more committed to finding other forms in which to embody their

14) As I have pointed out in my dialogue with Jefferson Hansen,
"Directing Poetry?," which appeared in Phoebe, it could be argued
that my promotion of a free multiplicity of form contains some of
the manifesto characteristics that I am also critiquing and
ironizing in this essay. Such an argument has value, but only if
one recognizes that my "manifesto" here is not a manifesto
promoting a literary form or genre. In that sense, my promotion
of a free multiplicity of form does not exhibit the
characteristics of the twentieth century Manifesto. That is, as I
also point out in that dialogue, if my argument here is to a
certain extent a Manifesto, it is one that points out that the
quickest road to Rome may be to go someplace else entirely.

15) In his recent series of lectures at the Smithsonian
Instituton on "The End of Art," the philospher and art critic
Arthur Danto has argued that when forms of art are no longer
directly equated to forms of cultural life, and all forms of art
therefore become equally possible (that is, when a free
multiplicity of artistic forms finally exists), art has reached
its end. He diagnoses that moment, in the visual arts, to be now.
When it comes to applying Danto's ideas to issues regarding
poetry (and, by implication, other arts, although their
circumstances of production are different), his conclusions are
troubling for two reasons, but also visionary for a reason he
does not intend.

One reason his conclusion is troubling is that no free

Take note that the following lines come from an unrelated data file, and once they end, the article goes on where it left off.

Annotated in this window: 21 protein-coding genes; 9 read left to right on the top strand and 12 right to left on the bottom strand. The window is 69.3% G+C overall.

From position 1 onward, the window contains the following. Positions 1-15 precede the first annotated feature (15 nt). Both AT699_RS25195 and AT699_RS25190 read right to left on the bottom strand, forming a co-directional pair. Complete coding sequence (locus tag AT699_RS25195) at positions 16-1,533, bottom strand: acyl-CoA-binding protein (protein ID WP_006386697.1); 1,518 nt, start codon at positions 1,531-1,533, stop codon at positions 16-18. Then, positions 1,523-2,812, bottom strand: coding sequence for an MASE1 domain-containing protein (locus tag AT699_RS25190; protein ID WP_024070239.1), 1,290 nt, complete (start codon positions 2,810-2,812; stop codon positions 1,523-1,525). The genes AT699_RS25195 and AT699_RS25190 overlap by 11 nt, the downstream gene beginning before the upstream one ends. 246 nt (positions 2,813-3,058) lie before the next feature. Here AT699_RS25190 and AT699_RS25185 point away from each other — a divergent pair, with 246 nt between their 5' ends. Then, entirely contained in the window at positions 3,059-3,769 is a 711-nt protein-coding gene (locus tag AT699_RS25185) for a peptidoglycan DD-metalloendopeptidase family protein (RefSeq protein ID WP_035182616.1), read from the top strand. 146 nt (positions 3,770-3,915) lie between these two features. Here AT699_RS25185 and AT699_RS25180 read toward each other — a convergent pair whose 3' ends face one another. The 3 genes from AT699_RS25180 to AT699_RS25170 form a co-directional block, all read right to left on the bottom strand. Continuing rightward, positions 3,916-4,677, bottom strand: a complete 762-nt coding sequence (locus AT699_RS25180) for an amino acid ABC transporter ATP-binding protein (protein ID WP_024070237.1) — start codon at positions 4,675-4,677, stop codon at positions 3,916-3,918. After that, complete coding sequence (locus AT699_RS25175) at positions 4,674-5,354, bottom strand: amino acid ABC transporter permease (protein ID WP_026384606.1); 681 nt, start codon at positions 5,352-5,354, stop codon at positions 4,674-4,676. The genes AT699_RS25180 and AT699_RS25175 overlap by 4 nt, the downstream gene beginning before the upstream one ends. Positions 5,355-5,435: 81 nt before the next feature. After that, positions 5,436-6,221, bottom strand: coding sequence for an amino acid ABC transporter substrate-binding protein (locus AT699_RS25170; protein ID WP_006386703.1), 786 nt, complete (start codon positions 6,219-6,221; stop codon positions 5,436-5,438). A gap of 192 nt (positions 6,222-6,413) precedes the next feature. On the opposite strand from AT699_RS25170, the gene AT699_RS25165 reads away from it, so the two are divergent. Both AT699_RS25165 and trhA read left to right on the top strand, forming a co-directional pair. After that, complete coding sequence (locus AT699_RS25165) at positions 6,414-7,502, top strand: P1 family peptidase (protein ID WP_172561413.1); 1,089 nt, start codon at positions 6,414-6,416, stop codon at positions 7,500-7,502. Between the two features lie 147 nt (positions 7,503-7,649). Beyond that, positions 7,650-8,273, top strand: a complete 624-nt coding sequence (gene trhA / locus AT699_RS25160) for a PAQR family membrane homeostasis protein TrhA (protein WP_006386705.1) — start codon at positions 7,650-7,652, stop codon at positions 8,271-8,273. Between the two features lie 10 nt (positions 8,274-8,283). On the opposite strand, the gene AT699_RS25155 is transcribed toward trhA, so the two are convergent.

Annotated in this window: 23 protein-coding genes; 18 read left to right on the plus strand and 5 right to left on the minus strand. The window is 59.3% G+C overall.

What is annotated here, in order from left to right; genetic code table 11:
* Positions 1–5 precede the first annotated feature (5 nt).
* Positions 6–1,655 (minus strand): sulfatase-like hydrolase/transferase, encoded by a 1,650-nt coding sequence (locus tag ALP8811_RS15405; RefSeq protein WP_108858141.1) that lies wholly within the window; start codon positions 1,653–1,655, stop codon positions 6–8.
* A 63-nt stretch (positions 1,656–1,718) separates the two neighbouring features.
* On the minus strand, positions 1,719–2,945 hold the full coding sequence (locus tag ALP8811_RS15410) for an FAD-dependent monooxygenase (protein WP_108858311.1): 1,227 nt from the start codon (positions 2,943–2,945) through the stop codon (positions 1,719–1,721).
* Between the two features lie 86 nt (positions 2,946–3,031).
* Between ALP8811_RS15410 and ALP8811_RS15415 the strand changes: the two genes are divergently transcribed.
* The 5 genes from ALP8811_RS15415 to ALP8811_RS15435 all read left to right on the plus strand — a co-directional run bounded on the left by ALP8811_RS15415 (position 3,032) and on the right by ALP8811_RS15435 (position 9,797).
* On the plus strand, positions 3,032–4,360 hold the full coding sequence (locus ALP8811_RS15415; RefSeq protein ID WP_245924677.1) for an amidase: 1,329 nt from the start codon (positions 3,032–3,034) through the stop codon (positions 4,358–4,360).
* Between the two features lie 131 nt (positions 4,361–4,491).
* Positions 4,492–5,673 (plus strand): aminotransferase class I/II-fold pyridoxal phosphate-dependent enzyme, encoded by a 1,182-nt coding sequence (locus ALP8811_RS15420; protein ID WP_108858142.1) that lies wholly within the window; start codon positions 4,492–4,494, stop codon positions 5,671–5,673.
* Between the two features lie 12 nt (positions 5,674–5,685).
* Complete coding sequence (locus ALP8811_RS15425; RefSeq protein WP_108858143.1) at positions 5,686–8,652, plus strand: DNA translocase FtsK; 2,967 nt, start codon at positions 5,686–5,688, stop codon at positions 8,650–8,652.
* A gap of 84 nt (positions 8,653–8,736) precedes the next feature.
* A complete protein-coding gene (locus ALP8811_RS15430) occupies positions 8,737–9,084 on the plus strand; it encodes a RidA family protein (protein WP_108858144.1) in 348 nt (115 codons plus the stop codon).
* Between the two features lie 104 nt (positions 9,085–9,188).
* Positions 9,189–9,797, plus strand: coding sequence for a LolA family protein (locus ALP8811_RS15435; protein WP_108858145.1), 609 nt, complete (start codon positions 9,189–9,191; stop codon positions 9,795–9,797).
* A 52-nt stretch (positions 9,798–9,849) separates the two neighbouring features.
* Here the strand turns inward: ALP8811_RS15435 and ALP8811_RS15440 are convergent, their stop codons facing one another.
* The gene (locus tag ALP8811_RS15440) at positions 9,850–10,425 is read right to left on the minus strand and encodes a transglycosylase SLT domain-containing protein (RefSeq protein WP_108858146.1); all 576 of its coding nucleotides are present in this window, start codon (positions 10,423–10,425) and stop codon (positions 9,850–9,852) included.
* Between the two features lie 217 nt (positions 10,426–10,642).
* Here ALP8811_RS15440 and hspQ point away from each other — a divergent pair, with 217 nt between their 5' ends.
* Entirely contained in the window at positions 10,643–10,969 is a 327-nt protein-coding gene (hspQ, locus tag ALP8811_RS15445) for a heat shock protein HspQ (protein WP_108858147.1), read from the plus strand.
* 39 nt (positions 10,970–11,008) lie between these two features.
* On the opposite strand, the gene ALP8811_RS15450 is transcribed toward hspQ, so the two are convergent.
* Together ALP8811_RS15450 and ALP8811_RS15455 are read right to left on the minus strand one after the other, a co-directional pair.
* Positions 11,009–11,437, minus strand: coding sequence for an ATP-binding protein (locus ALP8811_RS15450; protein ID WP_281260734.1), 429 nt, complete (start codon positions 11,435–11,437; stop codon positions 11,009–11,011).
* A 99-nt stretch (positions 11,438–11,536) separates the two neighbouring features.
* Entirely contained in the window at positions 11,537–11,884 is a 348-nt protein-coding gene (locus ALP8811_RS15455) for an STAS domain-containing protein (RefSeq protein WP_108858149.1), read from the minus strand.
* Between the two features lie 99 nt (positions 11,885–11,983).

multiplicity of form exists within the poetry world today;
repression of poetic forms remains rampant. The other reason is
perhaps more subtle; in directly equating a free multiplicity of
form with the end of art, Danto is arguing that art only exists
as long as its forms are considered directly equivalent to forms
of cultural life. That is, his arguments are limited by the
assumptions of Modernism. He confuses the limits of Modernism
with the limits of Art.

However, in prophesying that the end of equating forms of art
with forms of cultural life is at hand, what Danto is
unintentionally revealing is that a free multiplicity of form,
should it occur, means the end of Modernism as we have known it.




The West is seized with panic at the thought of not being able to
save what the symbolic order had been able to conserve for forty
centuries, but out of sight and far from the light of day. Ramses
does not signify anything for us, only the mummy is of
inestimable worth, because it is what guarantees that
accumulation has meaning. Our entire linear and accumulative
culture collapses if we cannot stockpile the past in plain view.